"I was born in Egypt and when I was twelve years old, I left my parents and went to Alexandria. There I lost my chastity and gave myself to unrestrained and insatiable sensuality. For more than seventeen years I lived like that and I did it all for free. Do not think that I refused the money because I was rich. I lived in poverty and worked at spinning flax. To me, life consisted in the satisfaction of my fleshly lust.

"One summer I saw a crowd of people from Libya and Egypt heading toward the sea. They were on their way to Jerusalem for the Feast of the Exaltation of the Holy Cross. I also wanted to sail with them. Since I had no food or money, I offered my body in payment for my passage. And so I embarked on the ship.

"Now, Father, believe me, I am very amazed, that the sea tolerated my wantonness and fornication, that the earth did not open up its mouth and take me down alive into hell, because I had ensnared so many souls. I think that God was seeking my repentance. He did not desire the death of a sinner, but awaited my conversion.

"So I arrived in Jerusalem and spent all the days before the Feast living the same sort of life, and maybe even worse.

"When the holy Feast of the Exaltation of the Venerable Cross of the Lord arrived, I went about as before, looking for young men. At daybreak I saw that everyone was heading to the church, so I went along with the rest. When the hour of the Holy Elevation drew nigh, I was trying to enter into the church with all the people. With great effort I came almost to the doors, and attempted to squeeze inside. Although I stepped up to the threshold, it was as though some force held me back, preventing me from entering. I was brushed aside by the crowd, and found myself standing alone on the porch. I thought that perhaps this happened because of my womanly weakness. I worked my way into the crowd, and again I attempted to elbow people aside. However hard I tried, I could not enter. Just as my feet touched the church threshold, I was stopped. Others entered the church without difficulty, while I alone was not allowed in. This happened three or four times. Finally my strength was exhausted. I went off and stood in a corner of the church portico.

"Then I realized that it was my sins that prevented me from seeing the Life-Creating Wood. The grace of the Lord then touched my heart. I wept and lamented, and I began to beat my breast. Sighing from the depths of my heart, I saw above me an icon of the Most Holy Theotokos. Turning to Her, I prayed: "O Lady Virgin, who gave birth in the flesh to God the Word! I know that I am unworthy to look upon your icon. I rightly inspire hatred and disgust before your purity, but I know also that God became Man in order to call sinners to repentance. Help me, O All-Pure One. Let me enter the church. Allow me to behold the Wood upon which the Lord was crucified in the flesh, shedding His Blood for the redemption of sinners, and also for me. Be my witness before Your Son that I will never defile my body again with the impurity of fornication. As soon as I have seen the Cross of your Son, I will renounce the world, and go wherever you lead me."

"After I had spoken, I felt confidence in the compassion of the Mother of God, and left the spot where I had been praying. I joined those entering the church, and no one pushed me back or prevented me from entering. I went on in fear and trembling, and entered the holy place.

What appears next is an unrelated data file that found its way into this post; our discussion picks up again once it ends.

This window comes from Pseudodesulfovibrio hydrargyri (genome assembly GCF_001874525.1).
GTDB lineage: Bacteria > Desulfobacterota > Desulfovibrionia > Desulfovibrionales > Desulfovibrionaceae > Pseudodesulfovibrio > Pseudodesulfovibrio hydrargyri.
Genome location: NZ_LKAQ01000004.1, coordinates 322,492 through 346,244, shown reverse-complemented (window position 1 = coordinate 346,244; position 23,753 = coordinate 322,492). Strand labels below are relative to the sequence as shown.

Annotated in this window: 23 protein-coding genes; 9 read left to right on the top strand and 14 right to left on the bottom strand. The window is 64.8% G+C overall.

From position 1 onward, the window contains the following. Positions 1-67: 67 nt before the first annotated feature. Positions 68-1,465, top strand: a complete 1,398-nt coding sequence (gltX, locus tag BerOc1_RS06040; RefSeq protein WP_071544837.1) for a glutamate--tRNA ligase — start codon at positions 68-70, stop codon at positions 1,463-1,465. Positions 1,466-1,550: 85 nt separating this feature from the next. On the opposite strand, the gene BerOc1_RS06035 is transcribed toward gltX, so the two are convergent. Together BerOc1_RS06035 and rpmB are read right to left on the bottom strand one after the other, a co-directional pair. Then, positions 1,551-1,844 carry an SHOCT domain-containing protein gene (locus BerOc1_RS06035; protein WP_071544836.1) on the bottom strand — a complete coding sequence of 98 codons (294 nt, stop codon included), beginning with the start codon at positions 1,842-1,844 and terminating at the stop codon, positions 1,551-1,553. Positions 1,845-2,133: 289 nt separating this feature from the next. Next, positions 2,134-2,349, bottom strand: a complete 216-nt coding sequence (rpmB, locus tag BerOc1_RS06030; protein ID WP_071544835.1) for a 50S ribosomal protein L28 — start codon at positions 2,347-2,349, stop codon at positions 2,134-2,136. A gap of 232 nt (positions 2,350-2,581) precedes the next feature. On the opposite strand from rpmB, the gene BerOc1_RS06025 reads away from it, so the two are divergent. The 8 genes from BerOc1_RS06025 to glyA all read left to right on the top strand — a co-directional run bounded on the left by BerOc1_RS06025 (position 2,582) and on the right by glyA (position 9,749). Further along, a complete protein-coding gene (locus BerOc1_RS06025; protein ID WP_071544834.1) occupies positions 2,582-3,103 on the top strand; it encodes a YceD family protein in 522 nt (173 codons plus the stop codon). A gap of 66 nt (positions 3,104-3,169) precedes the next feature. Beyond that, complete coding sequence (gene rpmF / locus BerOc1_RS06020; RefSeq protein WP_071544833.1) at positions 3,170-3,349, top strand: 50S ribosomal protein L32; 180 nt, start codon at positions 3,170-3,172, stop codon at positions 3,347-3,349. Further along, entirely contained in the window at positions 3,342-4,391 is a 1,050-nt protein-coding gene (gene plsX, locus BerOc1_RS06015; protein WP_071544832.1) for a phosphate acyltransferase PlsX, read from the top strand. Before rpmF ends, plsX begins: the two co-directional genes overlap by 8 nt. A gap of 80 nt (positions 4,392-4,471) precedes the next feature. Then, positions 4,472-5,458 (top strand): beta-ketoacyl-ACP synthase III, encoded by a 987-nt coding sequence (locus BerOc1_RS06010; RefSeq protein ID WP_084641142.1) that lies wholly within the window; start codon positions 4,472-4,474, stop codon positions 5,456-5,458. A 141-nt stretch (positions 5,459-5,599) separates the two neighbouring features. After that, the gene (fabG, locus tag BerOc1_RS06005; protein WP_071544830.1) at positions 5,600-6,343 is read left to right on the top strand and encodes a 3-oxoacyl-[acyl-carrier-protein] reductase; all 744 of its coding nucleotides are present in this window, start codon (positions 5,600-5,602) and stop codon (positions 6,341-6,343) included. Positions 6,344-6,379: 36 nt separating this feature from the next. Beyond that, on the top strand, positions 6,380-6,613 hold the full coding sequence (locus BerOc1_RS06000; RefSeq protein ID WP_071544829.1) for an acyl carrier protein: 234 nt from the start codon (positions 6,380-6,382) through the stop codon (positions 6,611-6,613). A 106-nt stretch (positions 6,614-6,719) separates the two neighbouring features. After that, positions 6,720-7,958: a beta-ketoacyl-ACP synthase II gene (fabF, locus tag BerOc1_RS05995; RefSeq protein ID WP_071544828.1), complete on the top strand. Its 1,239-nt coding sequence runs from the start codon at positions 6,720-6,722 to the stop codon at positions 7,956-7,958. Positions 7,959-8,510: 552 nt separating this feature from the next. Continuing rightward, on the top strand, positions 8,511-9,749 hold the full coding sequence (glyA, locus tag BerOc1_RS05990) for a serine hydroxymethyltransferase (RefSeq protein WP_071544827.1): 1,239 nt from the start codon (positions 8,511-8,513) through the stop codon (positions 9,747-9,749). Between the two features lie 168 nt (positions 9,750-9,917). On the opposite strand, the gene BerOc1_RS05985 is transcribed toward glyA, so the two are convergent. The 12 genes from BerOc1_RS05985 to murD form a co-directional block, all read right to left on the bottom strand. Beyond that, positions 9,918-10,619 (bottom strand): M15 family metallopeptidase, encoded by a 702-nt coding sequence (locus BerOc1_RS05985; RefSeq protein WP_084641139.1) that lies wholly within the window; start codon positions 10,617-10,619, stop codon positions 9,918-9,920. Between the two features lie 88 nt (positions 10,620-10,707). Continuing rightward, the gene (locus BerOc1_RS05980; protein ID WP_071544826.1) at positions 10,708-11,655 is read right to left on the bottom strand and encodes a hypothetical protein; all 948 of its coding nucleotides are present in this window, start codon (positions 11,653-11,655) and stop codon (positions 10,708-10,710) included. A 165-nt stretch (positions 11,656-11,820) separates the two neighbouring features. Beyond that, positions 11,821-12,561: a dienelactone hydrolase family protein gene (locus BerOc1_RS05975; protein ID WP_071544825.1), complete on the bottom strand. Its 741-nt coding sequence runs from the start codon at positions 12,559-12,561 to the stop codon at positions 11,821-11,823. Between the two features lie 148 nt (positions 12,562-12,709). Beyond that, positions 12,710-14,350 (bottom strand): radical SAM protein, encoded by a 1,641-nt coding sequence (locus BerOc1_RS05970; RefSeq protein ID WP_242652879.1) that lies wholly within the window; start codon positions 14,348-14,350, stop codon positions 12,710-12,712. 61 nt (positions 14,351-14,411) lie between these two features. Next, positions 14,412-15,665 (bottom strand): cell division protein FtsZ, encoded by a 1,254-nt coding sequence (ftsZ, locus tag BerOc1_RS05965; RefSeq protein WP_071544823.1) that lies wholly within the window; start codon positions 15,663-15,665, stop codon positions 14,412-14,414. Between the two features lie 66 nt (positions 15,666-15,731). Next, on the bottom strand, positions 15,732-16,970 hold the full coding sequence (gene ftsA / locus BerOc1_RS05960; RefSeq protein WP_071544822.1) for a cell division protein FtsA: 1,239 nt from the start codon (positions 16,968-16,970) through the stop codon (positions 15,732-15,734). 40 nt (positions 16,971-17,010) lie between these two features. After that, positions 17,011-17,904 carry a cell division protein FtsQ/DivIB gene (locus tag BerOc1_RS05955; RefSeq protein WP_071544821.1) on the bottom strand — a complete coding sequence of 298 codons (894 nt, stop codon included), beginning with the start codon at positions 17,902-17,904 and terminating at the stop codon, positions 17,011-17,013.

"Thus I also saw the Mysteries of God, and how God accepts the penitant. I fell to the holy ground and kissed it. Then I hastened again to stand before the icon of the Mother of God, where I had given my vow. Bending my knees before the Virgin Theotokos, I prayed:

"'O Lady, you have not rejected my prayer as unworthy. Glory be to God, Who accepts the repentance of sinners. It is time for me to fulfill my vow, which you witnessed. Therefore, O Lady, guide me on the path of repentance.'"

"Then I heard a voice from on high: 'If you cross the Jordan, you will find glorious rest.'

"I immediately believed that this voice was meant for me, and I cried out to the Mother of God: 'O Lady, do not forsake me!'

"Then I left the church portico and started on my journey. A certain man gave me three coins as I was leaving the church. With them I bought three loaves of bread, and asked the bread merchant the way to the Jordan.

"It was nine o'clock when I saw the Cross. At sunset I reached the church of St John the Baptist on the banks of the Jordan. After praying in the church, I went down to the Jordan and washed my face and hands in its water. Then in this same temple of St John the Forerunner I received the Life-Creating Mysteries of Christ. Then I ate half of one of my loaves of bread, drank water from the holy Jordan, and slept there that night on the ground. In the morning I found a small boat and crossed the river to the opposite shore. Again I prayed that the Mother of God would lead me where She wished. Then I found myself in this desert."

Abba Zosimas asked her, "How many years have passed since you began to live in the desert?"

"'I think," she replied, "it is forty-seven years since I came from the Holy City."

Abba Zosimas again asked, "What food do you find here, Mother?"

And she said, "I had with me two and a half loaves of bread when I crossed the Jordan. Soon they dried out and hardened Eating a little at a time, I finished them after a few years."

Again Abba Zosimas asked, "Is it possible you have survived for so many years without sickness, and without suffering in any way from such a complete change?"